In this episode, AAI Vice President of Legal Advocacy Randy Stutz sits down with Professor Herb Hovenkamp for a wide ranging conversation about current debates over first principles of antitrust law. When the Supreme Court says, “the antitrust laws protect competition,” what exactly is it saying they protect? While there seems to be confusion in the popular press about the meaning of antitrust law’s “consumer welfare” goal, is there confusion (or disagreement) among antitrust experts, too?
In exploring these fundamental questions, Stutz and Hovenkamp discuss whether competition can be defined other than by reference to its effects; the price and non-price effects caused by competition; the proper definition of consumer welfare; how antitrust applies to labor markets and handles welfare tradeoffs; the Supreme Court’s decision in NCAA v. Alston; how to evaluate behavior that has effects in multiple markets; how to deal with evidentiary challenges associated with measuring output effects, including in exclusionary conduct and merger cases involving nascent competitors; how output effects should be considered in light of the need for “sustainable competition”; and the problem of biased error-cost analysis in the federal courts.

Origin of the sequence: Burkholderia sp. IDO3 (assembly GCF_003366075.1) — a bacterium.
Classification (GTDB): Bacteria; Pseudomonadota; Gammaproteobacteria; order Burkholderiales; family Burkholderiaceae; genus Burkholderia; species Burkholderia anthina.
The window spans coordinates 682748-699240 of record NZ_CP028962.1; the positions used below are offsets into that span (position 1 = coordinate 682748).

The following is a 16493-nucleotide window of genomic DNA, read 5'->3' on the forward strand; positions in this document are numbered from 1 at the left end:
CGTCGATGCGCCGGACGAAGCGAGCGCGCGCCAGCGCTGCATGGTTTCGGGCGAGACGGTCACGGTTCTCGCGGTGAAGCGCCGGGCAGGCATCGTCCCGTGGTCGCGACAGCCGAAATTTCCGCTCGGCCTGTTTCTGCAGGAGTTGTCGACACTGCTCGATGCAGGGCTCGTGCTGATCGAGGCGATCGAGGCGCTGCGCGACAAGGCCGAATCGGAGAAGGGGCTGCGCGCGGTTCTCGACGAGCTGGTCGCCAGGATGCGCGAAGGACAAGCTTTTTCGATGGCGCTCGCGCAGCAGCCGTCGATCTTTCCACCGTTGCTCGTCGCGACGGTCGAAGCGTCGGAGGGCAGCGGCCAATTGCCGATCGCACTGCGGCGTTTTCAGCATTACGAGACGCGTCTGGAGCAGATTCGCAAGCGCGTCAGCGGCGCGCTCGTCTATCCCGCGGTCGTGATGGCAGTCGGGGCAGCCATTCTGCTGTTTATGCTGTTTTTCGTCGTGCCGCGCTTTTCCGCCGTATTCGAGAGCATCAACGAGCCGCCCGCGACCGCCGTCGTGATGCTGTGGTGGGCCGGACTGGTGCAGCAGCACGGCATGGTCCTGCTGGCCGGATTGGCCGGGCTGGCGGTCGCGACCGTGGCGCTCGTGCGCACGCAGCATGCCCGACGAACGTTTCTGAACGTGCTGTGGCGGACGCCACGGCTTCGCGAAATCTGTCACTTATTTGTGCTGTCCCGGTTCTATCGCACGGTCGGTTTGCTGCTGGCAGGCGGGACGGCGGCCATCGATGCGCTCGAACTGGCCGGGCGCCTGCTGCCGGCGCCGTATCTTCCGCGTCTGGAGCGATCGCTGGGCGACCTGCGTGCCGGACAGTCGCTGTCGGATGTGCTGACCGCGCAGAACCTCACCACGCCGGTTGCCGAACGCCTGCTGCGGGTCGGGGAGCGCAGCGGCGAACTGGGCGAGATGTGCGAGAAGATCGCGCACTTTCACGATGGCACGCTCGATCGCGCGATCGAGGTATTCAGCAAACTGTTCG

Prof. Herbert Hovenkamp, James G. Dinan University Professor, University of Pennsylvania Carey Law School and The Wharton School